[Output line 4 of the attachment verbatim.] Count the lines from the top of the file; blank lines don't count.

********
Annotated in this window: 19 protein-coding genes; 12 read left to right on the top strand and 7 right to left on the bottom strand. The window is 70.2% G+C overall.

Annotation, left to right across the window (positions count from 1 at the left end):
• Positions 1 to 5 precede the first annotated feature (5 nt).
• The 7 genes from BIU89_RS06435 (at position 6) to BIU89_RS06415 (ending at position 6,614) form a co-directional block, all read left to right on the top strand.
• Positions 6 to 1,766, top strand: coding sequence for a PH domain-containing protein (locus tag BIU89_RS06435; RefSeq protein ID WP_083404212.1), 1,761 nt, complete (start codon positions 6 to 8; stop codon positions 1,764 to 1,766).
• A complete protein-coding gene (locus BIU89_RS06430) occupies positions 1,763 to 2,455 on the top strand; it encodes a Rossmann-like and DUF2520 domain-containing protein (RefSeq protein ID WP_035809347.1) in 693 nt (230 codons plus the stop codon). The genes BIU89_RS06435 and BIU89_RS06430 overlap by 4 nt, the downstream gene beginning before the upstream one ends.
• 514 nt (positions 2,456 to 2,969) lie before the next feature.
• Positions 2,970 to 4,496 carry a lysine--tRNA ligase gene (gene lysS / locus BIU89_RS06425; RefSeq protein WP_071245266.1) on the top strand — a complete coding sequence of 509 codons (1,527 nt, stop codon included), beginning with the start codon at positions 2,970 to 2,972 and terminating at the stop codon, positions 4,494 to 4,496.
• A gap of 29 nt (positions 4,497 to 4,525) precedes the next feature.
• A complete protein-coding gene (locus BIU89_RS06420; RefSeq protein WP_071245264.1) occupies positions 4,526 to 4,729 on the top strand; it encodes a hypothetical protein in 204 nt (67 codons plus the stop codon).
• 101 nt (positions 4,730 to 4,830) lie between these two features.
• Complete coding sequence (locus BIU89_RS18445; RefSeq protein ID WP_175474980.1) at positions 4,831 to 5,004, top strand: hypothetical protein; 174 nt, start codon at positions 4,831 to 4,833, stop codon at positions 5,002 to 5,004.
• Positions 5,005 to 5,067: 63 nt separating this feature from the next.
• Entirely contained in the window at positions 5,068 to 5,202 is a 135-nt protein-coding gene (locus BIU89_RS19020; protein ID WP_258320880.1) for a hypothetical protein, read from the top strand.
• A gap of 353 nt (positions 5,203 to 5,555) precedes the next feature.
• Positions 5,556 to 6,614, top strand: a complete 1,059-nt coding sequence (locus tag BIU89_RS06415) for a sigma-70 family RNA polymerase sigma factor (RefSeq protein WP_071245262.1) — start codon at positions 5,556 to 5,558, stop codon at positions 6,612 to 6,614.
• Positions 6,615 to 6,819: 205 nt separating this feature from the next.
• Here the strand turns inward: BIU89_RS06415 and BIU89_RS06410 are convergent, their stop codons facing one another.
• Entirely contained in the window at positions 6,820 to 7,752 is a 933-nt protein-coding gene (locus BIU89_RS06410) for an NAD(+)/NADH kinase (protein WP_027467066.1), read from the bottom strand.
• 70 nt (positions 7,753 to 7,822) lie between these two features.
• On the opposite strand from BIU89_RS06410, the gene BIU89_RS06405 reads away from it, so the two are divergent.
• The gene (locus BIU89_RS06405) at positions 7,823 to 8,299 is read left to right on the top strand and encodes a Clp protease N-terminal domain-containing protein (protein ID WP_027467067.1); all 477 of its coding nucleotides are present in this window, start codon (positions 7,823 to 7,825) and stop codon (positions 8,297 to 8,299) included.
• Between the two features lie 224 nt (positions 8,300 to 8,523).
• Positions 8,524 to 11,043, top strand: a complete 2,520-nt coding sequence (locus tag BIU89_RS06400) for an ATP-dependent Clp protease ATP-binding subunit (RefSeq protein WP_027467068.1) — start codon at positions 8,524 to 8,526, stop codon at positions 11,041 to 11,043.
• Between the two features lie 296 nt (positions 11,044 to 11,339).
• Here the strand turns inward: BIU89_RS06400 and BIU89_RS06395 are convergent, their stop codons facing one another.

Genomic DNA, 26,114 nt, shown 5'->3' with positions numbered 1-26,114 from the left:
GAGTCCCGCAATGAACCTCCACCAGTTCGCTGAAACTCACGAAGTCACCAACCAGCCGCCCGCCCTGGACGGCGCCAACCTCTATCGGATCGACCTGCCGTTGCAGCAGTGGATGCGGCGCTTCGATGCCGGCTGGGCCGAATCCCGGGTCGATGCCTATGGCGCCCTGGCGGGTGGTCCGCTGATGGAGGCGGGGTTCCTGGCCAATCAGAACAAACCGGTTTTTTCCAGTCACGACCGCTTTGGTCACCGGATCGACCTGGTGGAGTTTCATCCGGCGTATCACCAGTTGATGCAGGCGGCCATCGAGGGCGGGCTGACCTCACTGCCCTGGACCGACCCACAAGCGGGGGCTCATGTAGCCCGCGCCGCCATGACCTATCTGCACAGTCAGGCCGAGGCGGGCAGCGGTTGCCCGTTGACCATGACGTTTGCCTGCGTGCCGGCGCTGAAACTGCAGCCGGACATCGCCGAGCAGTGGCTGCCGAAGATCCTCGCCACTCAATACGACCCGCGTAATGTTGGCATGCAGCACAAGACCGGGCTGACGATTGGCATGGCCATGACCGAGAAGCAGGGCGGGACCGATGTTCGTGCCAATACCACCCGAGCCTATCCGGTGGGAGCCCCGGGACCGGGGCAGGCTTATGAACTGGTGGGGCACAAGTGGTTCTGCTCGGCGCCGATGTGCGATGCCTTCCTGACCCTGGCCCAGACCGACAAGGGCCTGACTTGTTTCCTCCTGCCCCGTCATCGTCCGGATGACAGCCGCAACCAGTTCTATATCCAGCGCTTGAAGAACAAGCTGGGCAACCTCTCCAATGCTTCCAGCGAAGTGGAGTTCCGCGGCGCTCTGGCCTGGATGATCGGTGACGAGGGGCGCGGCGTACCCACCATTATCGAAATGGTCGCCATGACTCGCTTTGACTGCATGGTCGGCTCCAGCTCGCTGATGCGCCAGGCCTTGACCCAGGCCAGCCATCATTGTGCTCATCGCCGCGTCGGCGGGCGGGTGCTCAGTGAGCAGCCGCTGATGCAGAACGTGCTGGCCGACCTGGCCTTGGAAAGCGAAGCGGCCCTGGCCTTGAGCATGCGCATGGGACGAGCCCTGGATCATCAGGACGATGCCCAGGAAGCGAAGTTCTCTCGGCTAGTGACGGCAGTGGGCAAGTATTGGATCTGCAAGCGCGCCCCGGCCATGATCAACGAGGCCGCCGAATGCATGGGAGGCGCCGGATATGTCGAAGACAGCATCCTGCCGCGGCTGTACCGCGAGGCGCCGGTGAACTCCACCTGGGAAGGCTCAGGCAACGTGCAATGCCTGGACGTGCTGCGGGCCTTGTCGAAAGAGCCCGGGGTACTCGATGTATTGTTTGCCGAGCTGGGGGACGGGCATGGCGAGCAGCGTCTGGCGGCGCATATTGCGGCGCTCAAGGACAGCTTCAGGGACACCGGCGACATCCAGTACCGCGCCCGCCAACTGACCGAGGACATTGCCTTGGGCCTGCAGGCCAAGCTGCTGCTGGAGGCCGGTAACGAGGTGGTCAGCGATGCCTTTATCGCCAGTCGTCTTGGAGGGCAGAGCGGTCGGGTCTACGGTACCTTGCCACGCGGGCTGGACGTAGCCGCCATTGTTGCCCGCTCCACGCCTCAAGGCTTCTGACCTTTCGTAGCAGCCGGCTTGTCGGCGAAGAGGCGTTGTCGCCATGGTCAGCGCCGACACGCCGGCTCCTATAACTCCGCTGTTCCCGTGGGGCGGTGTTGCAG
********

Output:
• The 7 genes from BIU89_RS06435 (at position 6) to BIU89_RS06415 (ending at position 6,614) form a co-directional block, all read left to right on the top strand.